For those of you rushing to raise venture capital with a deck of slides or a minimum viable product, let me offer you a challenge: How can you get to a $20 million pre-money valuation in Series A, raise $5 million, and keep control of 80% of the equity?
That’s what Christian Chabot, founder of Tableau Software, can teach you from his real-life experience. Chabot, needless to say, did so by bootstrapping the early stages of his company, validating the customer need, building a great product in the domain of analytics and visualization, and generating serious revenue and OEM partnerships before going out to raise any venture financing at all.
Where did he get the money to bootstrap Tableau? Well, he started a prior company, BEE-Line Software, also bootstrapped, and sold it to Vicinity for a nice upside. He then used that capital to launch Tableau. Chabot says he started BEE-Line with the plan to flip the company for a quick return, but then started Tableau with the intention of building a large company. And for that, he has raised a $5 million Series A and a $10 million Series B from Silicon Valley venture firm New Enterprise Associates (NEA). You can read more about Chabot’s valuation-building strategy here.
Greg Gianforte, CEO of RightNow Technologies, can also teach you a thing or two about the topic of valuation and ownership. Gianforte is a huge proponent of bootstrapping and a master at cold-calling to find customers even before writing a line of code. Gianforte is also a serial entrepreneur who bootstrapped a smaller company earlier, sold it, and then used the cash to bootstrap his second, a much larger CRM company that went public and has since been bought by Oracle for $1.3 billion.
“I had no trouble finding companies that did a lousy job of serving customers over the internet. Most had a website with a button that said, ‘Click here for customer service,’” Gianforte recalls. “Back in 1998, I could click on that and find a phone number. Who goes to a webpage hoping to dial a phone? Nobody – but companies did not know any other way to work! All I had to do was convince those employees that there was a better way of doing business.”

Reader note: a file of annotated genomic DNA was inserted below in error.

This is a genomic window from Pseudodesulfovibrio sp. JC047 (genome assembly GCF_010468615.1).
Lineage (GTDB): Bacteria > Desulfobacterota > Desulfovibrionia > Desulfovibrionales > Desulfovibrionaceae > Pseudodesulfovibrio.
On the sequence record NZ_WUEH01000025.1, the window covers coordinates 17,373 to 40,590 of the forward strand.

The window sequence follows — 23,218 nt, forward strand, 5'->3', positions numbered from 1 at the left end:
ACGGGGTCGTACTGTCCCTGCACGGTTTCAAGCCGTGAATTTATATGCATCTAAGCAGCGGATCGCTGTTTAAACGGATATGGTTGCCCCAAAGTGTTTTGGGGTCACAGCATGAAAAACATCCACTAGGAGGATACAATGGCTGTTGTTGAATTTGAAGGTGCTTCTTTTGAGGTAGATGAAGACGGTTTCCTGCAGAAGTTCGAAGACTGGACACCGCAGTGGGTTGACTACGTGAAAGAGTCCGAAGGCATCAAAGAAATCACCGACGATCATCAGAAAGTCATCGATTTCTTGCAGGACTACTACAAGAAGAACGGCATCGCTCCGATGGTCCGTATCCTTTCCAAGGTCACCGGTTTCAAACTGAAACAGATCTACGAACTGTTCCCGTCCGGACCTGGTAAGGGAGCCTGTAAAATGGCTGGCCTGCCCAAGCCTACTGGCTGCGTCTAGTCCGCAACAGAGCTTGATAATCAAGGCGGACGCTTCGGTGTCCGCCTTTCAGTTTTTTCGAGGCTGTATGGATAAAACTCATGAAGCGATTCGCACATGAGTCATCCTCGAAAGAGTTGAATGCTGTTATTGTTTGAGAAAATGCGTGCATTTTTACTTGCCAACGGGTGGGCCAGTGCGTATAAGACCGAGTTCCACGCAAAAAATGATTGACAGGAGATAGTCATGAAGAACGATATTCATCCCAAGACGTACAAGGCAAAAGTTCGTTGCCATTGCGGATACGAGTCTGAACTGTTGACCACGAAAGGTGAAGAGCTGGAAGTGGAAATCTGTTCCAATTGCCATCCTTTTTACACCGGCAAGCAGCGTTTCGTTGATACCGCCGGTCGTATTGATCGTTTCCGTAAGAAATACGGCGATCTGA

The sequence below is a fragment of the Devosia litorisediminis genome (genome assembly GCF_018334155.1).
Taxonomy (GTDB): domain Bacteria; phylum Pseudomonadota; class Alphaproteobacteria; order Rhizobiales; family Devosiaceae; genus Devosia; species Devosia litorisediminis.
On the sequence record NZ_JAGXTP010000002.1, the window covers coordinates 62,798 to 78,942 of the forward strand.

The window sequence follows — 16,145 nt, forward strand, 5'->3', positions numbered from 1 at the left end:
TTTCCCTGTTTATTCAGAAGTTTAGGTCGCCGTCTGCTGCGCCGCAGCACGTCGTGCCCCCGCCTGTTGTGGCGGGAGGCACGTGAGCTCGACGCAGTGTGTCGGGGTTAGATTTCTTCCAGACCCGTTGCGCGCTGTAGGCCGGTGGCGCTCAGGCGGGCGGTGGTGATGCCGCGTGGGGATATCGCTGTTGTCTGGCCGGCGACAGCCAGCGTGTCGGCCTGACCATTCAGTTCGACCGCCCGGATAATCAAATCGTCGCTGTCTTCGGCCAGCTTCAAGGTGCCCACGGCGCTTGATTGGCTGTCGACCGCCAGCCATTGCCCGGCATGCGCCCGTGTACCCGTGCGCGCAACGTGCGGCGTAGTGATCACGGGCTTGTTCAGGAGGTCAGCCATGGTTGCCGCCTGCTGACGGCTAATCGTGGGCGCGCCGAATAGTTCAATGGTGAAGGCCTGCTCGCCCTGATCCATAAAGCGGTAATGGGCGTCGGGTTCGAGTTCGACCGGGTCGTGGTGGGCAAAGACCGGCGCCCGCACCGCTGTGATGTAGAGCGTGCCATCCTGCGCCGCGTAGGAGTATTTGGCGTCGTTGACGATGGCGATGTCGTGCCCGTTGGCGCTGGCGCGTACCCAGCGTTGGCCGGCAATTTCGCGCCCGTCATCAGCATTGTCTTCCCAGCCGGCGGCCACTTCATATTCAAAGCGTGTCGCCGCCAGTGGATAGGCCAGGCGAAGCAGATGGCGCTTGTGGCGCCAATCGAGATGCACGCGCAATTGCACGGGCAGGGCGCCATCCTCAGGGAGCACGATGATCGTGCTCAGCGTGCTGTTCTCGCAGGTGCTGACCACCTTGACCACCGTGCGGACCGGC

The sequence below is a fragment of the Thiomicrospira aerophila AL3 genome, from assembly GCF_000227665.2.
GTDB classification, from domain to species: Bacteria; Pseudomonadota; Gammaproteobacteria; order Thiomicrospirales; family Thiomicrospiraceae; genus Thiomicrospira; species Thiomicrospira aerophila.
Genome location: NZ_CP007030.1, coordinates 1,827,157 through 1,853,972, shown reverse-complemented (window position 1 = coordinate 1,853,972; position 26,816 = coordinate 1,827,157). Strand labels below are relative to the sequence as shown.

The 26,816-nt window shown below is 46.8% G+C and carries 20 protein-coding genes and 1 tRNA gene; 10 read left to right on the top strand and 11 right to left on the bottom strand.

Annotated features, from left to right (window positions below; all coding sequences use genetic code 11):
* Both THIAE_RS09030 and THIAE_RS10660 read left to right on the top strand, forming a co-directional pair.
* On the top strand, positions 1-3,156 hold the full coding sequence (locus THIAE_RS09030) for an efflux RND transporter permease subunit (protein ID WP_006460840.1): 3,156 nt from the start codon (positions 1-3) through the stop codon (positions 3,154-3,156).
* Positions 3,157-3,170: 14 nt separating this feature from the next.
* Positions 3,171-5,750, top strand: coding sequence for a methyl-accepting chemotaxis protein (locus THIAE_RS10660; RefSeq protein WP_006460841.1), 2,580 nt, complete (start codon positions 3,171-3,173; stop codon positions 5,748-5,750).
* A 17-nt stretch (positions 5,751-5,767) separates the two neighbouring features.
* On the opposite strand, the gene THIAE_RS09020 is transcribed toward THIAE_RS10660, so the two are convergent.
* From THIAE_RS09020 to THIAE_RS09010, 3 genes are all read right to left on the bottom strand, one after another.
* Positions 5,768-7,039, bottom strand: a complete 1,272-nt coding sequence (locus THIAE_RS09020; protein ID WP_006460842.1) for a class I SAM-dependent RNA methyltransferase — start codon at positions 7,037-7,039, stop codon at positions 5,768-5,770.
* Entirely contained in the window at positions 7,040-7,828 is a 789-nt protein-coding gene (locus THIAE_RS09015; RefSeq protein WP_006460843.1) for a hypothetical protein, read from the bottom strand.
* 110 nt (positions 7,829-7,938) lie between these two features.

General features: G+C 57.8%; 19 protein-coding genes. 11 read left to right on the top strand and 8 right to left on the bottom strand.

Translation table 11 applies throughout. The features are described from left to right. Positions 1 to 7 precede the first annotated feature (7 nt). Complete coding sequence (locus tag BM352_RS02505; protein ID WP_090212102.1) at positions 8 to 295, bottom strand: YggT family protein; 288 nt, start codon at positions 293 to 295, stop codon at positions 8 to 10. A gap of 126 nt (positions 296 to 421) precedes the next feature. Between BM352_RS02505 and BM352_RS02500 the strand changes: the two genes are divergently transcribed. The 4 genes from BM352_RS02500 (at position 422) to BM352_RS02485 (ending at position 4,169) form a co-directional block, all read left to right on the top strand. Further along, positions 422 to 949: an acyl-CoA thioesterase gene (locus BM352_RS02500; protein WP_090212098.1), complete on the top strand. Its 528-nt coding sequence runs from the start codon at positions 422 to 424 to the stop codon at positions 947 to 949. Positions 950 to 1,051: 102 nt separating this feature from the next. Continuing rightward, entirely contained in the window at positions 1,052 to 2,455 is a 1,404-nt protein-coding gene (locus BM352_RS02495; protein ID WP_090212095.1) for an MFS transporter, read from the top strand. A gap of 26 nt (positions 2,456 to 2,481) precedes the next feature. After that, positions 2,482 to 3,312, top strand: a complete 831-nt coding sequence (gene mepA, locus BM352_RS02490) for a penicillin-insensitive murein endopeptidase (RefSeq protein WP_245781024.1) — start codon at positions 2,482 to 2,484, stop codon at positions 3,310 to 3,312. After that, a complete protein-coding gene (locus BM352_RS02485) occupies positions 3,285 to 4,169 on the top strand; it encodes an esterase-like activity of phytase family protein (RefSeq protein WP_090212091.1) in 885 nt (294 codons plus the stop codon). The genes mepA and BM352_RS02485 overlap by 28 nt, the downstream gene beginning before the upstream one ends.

And convince he did. “We let companies try it for a while to see if they liked it, because in order for us to do business they had to recognize the value,” Gianforte says. “Typically we eliminated 50% to 70% of the emails coming into the business. When we came a month later to shut down the trial application, the companies would say, ‘No! Where do we sign?’ That is how the business was built.”
In 1999, RightNow did about $440,000 of business the first quarter. The second quarter they did $697,000. By the third quarter things had really picked up: The company did $1.5 million in that quarter and $3.3 million in the fourth.
“What I like to emphasize is that we doubled revenue and the number of employees every 90 days for three years without outside funding,” Gianforte emphasizes. “This is because of our sales process. I hired six salespeople before I hired the first engineer. I had 30 salespeople before I hired someone for marketing. Sales are the lifeblood of a business, period.” And what about financing? “We raised about $27 million in 1999 and 2000. We had a $6 million-a-year business and the VCs gave us a $130 million valuation. On those terms, I would probably raise money again today,” Gianforte recalls. Read more of Gianforte’s wisdom here.
Contrast that with my early experience. In a talk I gave at the Indian Institute of Management (IIM) Ahmedabad, I shared that I once drank the venture capital Kool-Aid, but you shouldn’t. You see, I came of age as an entrepreneur in the 1990s, a time when venture capital was flowing freely. Quite mistakenly, I bought into the conventional wisdom of that time that venture capital is a mark of success for entrepreneurs. In the Valley of 1998, it was the prevalent philosophy among entrepreneurs.
I raised money early on and allowed the investors to bring on board an incompetent CEO. Then I got fired from my own company and was totally screwed on my equity share. I can tell you, it was not a pleasant experience. I certainly don’t recommend it.
Today, with the benefit of hindsight, let me emphasize a simple lesson: ownership matters.
This segment is a part in the series : Best of Bootstrapping